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Port aux Basques hopes to sell fish plant

A recent Request for Proposals by the Town of Channel-Port aux Basques received interest from several parties according to Town Manager Leon MacIsaac. The town assumed control of the fish plant in 2009, and it has remained largely vacant since then. – ©René J. Roy / Wreckhouse Press Incorporated

By RYAN KING

PORT AUX BASQUES — While the old fish plant building has yet to be sold, progress has been made when it comes to putting it to better use. The set of large blue buildings on the harbour front takes up resources through maintenance that could be better used elsewhere, and should the building be sold to a prospective buyer, those resources would be put back into the town instead.

“The property has been largely vacant since it was acquired by the Town in 2009. Since that time the Town has incurred annual expenses with respect to maintenance, utilities and mechanical upkeep to maintain its integrity as an economic opportunity for development. The Town made a decision early this year that the property would be advertised to determine if a company(s) would be interested in purchasing and developing the property,” said Leon MacIsaac, Town Manager of Port aux Basques.

The town had explored if anyone would be interested in purchasing the building back in May, and received responses from two interested parties.

“The Town property, located at 13-23 Pleasant Street, was issued for interest through a Request For Proposal which was advertised on May 31, 2021 and closed on June 23, 2021. The Town received interest from several companies in the region with two submissions received at the time of the RFP closing date,” confirmed MacIsaac.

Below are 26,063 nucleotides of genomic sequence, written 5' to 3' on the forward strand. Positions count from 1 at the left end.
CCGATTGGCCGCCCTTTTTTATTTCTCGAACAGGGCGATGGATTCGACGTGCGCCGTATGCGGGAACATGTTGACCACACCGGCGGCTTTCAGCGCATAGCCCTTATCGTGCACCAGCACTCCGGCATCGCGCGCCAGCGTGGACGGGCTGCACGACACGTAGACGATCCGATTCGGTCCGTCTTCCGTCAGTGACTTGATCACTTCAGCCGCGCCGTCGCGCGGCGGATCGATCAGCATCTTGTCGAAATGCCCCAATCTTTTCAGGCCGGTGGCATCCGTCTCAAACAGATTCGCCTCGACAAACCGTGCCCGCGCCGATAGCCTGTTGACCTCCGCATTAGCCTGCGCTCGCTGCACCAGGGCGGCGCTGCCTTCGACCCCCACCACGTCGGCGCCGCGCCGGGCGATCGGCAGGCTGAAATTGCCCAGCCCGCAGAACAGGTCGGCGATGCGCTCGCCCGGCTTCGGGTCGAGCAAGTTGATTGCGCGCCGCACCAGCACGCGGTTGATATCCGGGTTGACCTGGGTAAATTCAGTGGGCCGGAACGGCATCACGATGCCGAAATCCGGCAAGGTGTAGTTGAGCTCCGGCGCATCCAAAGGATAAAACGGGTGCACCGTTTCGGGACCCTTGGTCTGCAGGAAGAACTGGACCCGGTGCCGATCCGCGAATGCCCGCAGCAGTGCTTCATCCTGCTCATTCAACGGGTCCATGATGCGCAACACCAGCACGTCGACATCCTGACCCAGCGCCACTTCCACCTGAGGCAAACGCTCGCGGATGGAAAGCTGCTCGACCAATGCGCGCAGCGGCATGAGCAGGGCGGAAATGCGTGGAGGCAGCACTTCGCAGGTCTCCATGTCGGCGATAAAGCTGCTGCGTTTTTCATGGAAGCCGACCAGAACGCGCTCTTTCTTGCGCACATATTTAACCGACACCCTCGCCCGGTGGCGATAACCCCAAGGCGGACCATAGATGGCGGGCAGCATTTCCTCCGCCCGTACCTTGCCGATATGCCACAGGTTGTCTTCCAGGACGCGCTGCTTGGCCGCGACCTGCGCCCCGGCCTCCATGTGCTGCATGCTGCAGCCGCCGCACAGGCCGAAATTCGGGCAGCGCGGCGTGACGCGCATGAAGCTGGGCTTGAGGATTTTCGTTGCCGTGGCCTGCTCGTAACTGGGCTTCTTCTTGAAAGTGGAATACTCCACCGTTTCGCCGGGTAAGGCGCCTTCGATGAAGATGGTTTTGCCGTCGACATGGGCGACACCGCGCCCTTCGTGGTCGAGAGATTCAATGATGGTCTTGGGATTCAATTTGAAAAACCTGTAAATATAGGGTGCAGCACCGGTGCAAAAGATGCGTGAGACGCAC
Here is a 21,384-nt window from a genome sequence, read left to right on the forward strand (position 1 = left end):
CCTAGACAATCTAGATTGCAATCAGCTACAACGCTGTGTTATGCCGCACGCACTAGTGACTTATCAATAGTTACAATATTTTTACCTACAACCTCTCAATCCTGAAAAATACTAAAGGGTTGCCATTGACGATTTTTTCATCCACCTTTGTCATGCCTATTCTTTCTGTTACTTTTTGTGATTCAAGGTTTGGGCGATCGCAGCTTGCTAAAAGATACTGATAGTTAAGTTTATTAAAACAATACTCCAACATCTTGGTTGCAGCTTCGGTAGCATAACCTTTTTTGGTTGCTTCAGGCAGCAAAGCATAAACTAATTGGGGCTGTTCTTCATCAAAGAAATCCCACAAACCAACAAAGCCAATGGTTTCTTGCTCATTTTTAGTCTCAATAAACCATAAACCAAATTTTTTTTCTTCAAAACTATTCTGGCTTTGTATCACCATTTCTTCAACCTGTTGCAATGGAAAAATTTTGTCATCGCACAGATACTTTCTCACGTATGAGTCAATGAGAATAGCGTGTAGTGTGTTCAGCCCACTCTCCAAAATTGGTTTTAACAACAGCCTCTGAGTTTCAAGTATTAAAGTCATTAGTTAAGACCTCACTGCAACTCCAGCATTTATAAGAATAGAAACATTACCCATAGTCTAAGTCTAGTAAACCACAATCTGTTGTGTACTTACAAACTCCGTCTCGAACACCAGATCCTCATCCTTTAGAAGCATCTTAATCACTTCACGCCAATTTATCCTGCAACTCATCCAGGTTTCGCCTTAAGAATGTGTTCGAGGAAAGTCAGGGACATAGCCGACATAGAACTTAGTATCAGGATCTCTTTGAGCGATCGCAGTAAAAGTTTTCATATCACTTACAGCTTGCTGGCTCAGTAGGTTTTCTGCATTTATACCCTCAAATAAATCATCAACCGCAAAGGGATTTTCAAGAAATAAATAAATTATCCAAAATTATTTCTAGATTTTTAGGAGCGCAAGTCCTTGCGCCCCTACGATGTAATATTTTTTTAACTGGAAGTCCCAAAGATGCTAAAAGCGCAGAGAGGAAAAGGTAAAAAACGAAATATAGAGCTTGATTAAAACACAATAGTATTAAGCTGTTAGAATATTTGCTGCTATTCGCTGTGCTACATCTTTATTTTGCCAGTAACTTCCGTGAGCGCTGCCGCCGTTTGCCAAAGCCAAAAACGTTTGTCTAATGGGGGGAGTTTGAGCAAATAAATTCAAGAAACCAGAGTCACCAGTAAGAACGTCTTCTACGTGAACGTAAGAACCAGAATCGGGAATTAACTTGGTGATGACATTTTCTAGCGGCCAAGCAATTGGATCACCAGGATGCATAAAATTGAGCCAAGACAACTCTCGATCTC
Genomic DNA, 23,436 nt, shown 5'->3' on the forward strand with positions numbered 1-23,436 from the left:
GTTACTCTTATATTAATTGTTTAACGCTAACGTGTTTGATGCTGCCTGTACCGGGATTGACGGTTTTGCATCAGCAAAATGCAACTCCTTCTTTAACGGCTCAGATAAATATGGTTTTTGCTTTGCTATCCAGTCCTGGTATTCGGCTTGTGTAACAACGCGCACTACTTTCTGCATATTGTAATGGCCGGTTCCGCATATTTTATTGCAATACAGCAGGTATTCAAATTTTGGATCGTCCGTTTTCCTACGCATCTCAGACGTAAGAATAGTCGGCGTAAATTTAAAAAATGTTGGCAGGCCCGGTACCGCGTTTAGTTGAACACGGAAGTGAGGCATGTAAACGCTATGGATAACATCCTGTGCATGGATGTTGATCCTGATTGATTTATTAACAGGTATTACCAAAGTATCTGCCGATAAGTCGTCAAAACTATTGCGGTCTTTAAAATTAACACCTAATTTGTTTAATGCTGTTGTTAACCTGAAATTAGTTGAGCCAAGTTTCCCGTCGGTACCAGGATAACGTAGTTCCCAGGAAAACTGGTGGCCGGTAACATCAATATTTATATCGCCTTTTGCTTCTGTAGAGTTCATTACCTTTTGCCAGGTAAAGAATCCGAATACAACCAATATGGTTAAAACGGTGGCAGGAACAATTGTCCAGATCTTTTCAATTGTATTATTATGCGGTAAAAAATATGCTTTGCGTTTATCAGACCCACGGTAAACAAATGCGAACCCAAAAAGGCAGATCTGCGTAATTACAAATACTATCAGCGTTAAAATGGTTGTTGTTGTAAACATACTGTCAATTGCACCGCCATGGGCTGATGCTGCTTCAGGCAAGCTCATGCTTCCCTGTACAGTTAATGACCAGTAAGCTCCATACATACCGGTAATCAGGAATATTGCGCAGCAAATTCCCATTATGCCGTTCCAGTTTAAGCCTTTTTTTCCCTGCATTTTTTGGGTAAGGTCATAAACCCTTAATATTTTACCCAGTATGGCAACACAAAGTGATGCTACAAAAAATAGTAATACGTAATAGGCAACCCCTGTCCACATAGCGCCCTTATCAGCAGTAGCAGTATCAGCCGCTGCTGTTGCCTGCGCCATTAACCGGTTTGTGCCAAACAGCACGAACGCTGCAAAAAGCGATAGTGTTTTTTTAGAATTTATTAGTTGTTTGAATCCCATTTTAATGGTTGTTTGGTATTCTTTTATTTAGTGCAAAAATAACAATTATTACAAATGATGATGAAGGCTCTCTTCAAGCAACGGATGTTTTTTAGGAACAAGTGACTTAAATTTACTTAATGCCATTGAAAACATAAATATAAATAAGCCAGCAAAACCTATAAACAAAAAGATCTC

However, there are still procedures to follow before any other action is taken regarding the building. Submissions will have to be reviewed by a committee, with its results subsequently examined by council.

“The Town has a review committee (which includes members of Council and staff) who will review each submission to determine whether it meets the required evaluation criteria for consideration. Once the review process is complete, the committee will contact the ideal proponent to discuss and clarify the submission or request further information. Once all relevant information such as economic value and development proposal have been considered, the committee will then make a recommendation for acceptance at a Special Meeting of Council. The Special Committee of Council will take the recommendation into consideration and decide whether to table the proposal for acceptance and approval for ratification via a Motion of Council at a Public Meeting,” explained MacIsaac.

Following the decision by council, the sale of the building would then be taken to the provincial government, as it is a public property.

“Any decisions of Council would require approval from the Provincial Minister for sale of a public asset. The Minister would render the final decision on whether or not to accept the Motion of Council. There are a number of time consuming steps which are required to be completed prior to completing a conveyance for sale of any public property. Any decisions on how the sale would or would not affect existing Town debt or taxation are made by Council,” said MacIsaac.

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